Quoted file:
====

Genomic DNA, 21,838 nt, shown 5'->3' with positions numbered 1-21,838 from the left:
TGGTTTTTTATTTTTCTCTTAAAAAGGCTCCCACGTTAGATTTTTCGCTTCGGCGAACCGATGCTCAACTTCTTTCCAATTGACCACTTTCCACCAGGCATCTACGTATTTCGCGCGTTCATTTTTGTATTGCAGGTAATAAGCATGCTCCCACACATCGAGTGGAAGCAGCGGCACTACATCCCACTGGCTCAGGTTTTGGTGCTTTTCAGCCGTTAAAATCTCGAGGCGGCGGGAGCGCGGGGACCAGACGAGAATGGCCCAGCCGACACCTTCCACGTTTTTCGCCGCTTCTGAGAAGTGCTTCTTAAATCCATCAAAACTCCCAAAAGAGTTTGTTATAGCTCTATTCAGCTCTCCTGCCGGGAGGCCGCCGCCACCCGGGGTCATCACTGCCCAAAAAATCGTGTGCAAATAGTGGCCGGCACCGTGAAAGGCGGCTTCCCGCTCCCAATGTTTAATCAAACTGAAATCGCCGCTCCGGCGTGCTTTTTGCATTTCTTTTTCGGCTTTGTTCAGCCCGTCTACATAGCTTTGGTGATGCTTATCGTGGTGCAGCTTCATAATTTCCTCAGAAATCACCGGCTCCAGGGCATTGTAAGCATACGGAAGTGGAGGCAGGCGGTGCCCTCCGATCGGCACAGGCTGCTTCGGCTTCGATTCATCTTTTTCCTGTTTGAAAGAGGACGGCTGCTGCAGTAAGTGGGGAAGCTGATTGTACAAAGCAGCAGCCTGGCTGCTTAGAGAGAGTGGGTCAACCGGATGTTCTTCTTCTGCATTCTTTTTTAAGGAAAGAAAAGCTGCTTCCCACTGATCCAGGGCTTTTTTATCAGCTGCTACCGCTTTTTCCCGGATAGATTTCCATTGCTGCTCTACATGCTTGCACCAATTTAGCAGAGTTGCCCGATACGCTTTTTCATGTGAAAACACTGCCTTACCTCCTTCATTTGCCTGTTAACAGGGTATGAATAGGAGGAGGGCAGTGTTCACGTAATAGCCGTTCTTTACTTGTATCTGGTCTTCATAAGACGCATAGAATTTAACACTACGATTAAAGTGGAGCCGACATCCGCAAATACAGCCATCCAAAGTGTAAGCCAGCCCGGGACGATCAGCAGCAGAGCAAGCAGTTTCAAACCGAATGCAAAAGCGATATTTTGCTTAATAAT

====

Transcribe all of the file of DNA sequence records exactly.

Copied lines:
Genomic DNA, 21,838 nt, shown 5'->3' with positions numbered 1-21,838 from the left:
TGGTTTTTTATTTTTCTCTTAAAAAGGCTCCCACGTTAGATTTTTCGCTTCGGCGAACCGATGCTCAACTTCTTTCCAATTGACCACTTTCCACCAGGCATCTACGTATTTCGCGCGTTCATTTTTGTATTGCAGGTAATAAGCATGCTCCCACACATCGAGTGGAAGCAGCGGCACTACATCCCACTGGCTCAGGTTTTGGTGCTTTTCAGCCGTTAAAATCTCGAGGCGGCGGGAGCGCGGGGACCAGACGAGAATGGCCCAGCCGACACCTTCCACGTTTTTCGCCGCTTCTGAGAAGTGCTTCTTAAATCCATCAAAACTCCCAAAAGAGTTTGTTATAGCTCTATTCAGCTCTCCTGCCGGGAGGCCGCCGCCACCCGGGGTCATCACTGCCCAAAAAATCGTGTGCAAATAGTGGCCGGCACCGTGAAAGGCGGCTTCCCGCTCCCAATGTTTAATCAAACTGAAATCGCCGCTCCGGCGTGCTTTTTGCATTTCTTTTTCGGCTTTGTTCAGCCCGTCTACATAGCTTTGGTGATGCTTATCGTGGTGCAGCTTCATAATTTCCTCAGAAATCACCGGCTCCAGGGCATTGTAAGCATACGGAAGTGGAGGCAGGCGGTGCCCTCCGATCGGCACAGGCTGCTTCGGCTTCGATTCATCTTTTTCCTGTTTGAAAGAGGACGGCTGCTGCAGTAAGTGGGGAAGCTGATTGTACAAAGCAGCAGCCTGGCTGCTTAGAGAGAGTGGGTCAACCGGATGTTCTTCTTCTGCATTCTTTTTTAAGGAAAGAAAAGCTGCTTCCCACTGATCCAGGGCTTTTTTATCAGCTGCTACCGCTTTTTCCCGGATAGATTTCCATTGCTGCTCTACATGCTTGCACCAATTTAGCAGAGTTGCCCGATACGCTTTTTCATGTGAAAACACTGCCTTACCTCCTTCATTTGCCTGTTAACAGGGTATGAATAGGAGGAGGGCAGTGTTCACGTAATAGCCGTTCTTTACTTGTATCTGGTCTTCATAAGACGCATAGAATTTAACACTACGATTAAAGTGGAGCCGACATCCGCAAATACAGCCATCCAAAGTGTAAGCCAGCCCGGGACGATCAGCAGCAGAGCAAGCAGTTTCAAACCGAATGCAAAAGCGATATTTTGCTTAATAAT